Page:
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Arun kapil
Arun Kapil

Arun Kapil's tips on cooking with spices

The spice expert's guide to making the most of spices.


Known as The Irish Spiceman, Arun Kapil is an expert on all things spice-related.

The chef, food entrepreneur and founder of Green Saffron spice company has even written a book on the subject. Here, Arun gives us his top tips to keep in mind when you're cooking with spices, from what to look for to how to store them.

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Star anise

READ MORE: Fish curry 

What to look for

Spices should be fresh, vibrant, zinging with natural flavour. Capturing their essence in mixes and the food we eat is the start. Choosing the best and knowing what to look for is important. We’re bombarded with campaigns around organic, local, ethical, sustainable, and fresh produce. All wonderful, exacting terms but why aren’t the same applied to spices? They should be, just as with wines, cheeses, cocoa, coffee, teas, meat, chicken, and tomatoes.

Personally, I like to know the provenance of the spices I use. How they’re cultivated and stored - these things all matter to the end product. This isn’t too easy a task as we trawl the shops, big and small, which is something I hope to be part of changing. A good place to start is demanding the freshest, best looking spices from the shops you go to. Asian shops are likely to have a good choice of fresher spice as they have a higher turnover. When faced with shelves of brightly coloured burrs, pods, fruits and seeds, simply use your natural senses to check for pungent smell and vibrant colour.

To toast or not to toast?

A bone of contention in the spice world, and one that seems to get to me every time I hear the glib phrase banded around, is ‘You should toast your spices’. For me, the quest for the perfect blend (of spice characters) is all about getting the right mix of notes whilst still maintaining individual flavour integrity. It really is a personal bug-bear of mine, the willy-nilly toasting, roasting and frying of spice. The usual rationale is that this process of heat, ‘brings out the flavour of the spice’. In fact, by heating the spice you’re changing its chemical composition and therefore changing its flavour; compressing all into the toasty, mid-range. Now that’s brilliant for many dishes, but just be aware of how such processes affect the ingredients we use. Challenge everything! Don’t just follow an idea because you’ve been told it’s the right thing. Create balance, but create your own (preferred) balance, as your senses tell you. Your own body knows what it wants, which flavours you prefer.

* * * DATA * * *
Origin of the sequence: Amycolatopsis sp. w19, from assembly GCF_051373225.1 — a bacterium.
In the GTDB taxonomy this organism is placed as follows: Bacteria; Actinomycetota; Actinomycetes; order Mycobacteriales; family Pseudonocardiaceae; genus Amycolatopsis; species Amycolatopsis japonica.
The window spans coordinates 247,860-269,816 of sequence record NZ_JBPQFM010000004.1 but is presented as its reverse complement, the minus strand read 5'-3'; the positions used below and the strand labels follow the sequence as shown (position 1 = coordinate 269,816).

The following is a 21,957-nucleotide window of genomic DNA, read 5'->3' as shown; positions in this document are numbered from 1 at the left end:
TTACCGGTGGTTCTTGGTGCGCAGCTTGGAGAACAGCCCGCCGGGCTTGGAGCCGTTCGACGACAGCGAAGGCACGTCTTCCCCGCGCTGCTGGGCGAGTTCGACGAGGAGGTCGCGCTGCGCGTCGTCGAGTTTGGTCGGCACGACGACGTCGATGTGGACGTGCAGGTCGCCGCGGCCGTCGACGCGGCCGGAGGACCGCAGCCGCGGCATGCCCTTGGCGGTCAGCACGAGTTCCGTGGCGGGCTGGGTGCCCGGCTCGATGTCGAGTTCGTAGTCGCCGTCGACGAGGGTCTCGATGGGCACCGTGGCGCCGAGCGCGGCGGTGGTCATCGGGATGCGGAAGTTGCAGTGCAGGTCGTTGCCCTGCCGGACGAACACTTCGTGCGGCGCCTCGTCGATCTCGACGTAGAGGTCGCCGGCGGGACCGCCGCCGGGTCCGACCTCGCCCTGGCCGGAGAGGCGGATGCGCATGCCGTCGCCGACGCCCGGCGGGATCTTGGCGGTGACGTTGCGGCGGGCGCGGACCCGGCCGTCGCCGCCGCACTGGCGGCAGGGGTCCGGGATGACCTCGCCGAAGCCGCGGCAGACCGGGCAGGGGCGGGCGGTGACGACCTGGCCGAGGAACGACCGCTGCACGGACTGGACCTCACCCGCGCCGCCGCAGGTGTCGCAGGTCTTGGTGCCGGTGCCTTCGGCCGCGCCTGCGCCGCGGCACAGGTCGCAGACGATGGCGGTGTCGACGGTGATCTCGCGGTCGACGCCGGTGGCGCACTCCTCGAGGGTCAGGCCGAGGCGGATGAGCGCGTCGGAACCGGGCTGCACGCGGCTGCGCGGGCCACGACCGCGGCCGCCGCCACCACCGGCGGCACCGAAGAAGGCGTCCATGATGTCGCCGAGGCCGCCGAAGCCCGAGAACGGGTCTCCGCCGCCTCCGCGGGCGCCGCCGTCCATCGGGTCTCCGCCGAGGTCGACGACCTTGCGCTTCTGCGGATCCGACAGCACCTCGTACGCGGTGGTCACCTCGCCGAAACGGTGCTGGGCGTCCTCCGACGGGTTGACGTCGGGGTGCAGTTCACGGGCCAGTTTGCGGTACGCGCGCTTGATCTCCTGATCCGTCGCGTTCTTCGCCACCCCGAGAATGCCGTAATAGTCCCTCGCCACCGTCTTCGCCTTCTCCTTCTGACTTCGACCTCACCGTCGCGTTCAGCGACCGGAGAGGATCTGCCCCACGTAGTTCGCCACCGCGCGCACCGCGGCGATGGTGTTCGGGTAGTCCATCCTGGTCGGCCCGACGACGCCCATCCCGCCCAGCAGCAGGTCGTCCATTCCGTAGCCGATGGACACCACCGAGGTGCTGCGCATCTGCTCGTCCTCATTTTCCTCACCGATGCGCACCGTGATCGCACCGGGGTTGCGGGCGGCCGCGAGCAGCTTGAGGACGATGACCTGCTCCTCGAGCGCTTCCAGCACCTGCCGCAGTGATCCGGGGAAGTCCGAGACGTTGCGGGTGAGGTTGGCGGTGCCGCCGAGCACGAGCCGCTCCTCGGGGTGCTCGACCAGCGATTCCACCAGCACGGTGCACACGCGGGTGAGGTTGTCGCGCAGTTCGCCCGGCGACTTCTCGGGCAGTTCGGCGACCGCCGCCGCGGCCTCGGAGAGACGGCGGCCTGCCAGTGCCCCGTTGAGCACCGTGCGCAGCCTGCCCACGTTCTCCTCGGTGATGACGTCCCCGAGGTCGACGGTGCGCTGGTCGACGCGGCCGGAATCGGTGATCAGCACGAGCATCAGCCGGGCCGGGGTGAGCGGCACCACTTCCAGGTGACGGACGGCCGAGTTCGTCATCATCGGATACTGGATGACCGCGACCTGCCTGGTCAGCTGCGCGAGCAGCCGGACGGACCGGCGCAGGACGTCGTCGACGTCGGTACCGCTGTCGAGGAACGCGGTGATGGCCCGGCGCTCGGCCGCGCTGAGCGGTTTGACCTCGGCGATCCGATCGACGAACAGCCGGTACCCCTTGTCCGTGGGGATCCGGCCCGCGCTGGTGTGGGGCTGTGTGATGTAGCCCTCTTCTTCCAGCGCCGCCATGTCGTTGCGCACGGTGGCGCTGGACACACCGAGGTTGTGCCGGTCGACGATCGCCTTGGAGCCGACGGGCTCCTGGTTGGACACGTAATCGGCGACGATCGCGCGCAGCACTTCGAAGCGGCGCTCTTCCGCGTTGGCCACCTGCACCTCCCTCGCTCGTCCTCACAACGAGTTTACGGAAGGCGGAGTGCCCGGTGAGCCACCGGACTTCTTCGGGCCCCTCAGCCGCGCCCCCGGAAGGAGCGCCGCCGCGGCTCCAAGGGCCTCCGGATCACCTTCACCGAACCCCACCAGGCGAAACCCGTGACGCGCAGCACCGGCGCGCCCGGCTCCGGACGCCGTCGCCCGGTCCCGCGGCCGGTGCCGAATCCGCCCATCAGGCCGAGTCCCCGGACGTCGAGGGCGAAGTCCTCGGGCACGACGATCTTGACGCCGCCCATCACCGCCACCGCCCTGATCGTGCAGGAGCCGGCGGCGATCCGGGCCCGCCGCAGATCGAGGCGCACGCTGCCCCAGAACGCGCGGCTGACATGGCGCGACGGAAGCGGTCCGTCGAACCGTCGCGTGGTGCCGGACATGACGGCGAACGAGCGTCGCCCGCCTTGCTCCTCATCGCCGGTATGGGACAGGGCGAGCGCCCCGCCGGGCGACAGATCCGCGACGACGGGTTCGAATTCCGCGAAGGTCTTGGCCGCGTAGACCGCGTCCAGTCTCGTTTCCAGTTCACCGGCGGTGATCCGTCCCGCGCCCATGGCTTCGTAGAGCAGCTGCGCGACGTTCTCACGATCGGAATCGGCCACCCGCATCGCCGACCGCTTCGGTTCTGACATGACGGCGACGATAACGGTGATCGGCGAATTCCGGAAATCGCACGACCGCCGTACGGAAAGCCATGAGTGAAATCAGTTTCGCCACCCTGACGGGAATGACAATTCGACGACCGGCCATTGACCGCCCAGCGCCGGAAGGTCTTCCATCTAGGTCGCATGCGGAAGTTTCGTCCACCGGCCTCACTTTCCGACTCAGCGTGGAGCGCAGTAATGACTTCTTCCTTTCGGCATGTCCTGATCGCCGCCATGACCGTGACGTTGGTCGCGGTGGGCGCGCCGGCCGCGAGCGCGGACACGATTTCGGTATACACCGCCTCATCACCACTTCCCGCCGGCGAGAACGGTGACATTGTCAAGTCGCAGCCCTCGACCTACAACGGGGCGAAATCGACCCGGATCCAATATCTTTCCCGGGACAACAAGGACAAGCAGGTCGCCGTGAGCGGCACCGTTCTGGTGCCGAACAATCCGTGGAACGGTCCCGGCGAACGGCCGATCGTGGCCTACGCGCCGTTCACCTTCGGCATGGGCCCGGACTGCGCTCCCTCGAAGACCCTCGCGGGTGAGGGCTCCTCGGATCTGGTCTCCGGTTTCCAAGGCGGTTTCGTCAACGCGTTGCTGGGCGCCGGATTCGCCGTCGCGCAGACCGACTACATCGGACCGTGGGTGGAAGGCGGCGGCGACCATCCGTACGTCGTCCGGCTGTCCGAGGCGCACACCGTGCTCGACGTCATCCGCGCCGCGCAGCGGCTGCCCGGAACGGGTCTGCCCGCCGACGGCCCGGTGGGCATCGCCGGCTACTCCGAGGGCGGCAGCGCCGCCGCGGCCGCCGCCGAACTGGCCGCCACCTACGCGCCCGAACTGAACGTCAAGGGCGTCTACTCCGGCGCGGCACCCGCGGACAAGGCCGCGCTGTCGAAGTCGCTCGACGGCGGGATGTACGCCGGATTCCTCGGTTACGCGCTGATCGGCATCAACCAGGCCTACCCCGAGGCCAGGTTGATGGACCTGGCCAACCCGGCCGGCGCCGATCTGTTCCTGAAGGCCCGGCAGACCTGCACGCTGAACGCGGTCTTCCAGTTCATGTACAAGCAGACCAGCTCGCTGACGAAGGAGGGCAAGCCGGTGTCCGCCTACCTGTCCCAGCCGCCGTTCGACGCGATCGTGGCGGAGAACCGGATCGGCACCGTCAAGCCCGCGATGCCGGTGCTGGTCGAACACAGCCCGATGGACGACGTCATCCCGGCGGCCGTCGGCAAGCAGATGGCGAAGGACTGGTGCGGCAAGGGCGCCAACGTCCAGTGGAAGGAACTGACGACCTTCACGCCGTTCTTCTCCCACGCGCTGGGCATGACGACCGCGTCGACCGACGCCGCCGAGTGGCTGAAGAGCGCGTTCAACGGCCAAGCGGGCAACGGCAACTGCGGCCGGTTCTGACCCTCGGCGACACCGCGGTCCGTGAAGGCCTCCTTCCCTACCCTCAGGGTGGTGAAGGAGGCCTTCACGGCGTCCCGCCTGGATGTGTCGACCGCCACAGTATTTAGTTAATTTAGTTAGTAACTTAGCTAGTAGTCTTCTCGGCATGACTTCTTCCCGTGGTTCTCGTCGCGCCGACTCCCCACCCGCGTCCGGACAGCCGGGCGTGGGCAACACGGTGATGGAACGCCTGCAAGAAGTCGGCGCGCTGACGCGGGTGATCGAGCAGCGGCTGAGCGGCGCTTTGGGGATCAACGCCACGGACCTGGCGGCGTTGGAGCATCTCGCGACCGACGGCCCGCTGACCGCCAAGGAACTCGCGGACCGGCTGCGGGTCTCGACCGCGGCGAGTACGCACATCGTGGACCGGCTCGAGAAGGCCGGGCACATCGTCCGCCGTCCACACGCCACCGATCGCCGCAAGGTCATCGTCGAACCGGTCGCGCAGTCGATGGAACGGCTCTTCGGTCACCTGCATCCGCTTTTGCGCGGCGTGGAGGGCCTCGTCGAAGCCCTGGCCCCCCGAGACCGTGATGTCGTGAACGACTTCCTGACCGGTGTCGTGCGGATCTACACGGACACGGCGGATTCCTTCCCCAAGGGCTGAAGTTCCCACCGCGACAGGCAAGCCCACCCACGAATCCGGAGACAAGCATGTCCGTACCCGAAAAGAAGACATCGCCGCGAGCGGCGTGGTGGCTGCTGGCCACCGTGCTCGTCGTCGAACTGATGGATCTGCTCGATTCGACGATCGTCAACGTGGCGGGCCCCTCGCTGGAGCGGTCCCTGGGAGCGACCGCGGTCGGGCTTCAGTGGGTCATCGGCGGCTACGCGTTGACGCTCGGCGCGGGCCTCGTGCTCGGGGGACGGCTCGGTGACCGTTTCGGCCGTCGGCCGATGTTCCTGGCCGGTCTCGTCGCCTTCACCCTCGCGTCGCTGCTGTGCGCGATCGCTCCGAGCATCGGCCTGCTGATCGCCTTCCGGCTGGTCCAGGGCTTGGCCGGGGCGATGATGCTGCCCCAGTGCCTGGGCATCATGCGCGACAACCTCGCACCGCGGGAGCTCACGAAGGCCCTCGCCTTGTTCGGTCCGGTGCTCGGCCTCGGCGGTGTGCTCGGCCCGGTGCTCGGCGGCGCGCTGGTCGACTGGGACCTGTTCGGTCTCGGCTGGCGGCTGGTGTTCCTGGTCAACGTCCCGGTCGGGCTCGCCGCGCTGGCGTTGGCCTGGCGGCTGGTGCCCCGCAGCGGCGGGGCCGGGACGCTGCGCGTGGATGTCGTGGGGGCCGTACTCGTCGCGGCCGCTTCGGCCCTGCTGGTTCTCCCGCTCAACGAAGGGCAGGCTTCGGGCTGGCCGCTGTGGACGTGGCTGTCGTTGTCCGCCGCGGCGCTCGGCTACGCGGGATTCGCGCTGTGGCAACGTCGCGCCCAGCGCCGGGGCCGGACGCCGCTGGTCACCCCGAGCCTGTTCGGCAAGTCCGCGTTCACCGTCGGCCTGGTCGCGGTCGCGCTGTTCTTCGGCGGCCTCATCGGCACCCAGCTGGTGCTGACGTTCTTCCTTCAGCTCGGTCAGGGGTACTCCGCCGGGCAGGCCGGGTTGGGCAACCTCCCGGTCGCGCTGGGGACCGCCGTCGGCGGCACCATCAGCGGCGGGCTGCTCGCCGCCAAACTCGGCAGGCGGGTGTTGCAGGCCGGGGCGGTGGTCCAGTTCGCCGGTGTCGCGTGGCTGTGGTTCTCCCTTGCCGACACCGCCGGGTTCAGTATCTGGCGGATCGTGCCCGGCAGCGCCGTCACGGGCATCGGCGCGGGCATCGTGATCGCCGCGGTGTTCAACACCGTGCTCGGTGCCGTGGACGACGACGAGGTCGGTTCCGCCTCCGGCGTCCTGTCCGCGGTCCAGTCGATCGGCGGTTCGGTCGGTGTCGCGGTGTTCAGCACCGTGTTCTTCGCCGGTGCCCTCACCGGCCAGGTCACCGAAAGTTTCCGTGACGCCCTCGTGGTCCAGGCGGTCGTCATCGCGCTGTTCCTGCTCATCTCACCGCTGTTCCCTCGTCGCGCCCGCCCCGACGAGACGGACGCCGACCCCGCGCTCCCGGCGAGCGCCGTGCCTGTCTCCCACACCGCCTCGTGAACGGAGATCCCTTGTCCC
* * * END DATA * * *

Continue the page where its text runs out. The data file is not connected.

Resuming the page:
How to store your spices

Only make up small amounts of spice blends at a time as they’ll be past their best in three months. Keep them in an air-tight jar and in a dark, cool store cupboard.

Spice Mix

This serves as a good, all-purpose curry powder and will yield about 40 to 50g of blend.

2 heaped teaspoons turmeric powder

2 teaspoons coriander seeds, whole

1½ teaspoons cumin seeds, whole

1 teaspoon black peppercorns, whole

1 teaspoon green cardamom pods, whole

½ teaspoon golden sugar

1 teaspoon cloves, whole

1 teaspoon cassia, freshly ground

¼ teaspoon mace, freshly ground


Grind in a pestle and mortar or blitz in a spice or coffee grinder.

Fresh Spice: Vibrant Recipes for Bringing Flavour, Depth and Colour to Home Cooking by Arun Kapil is published by Pavilion Books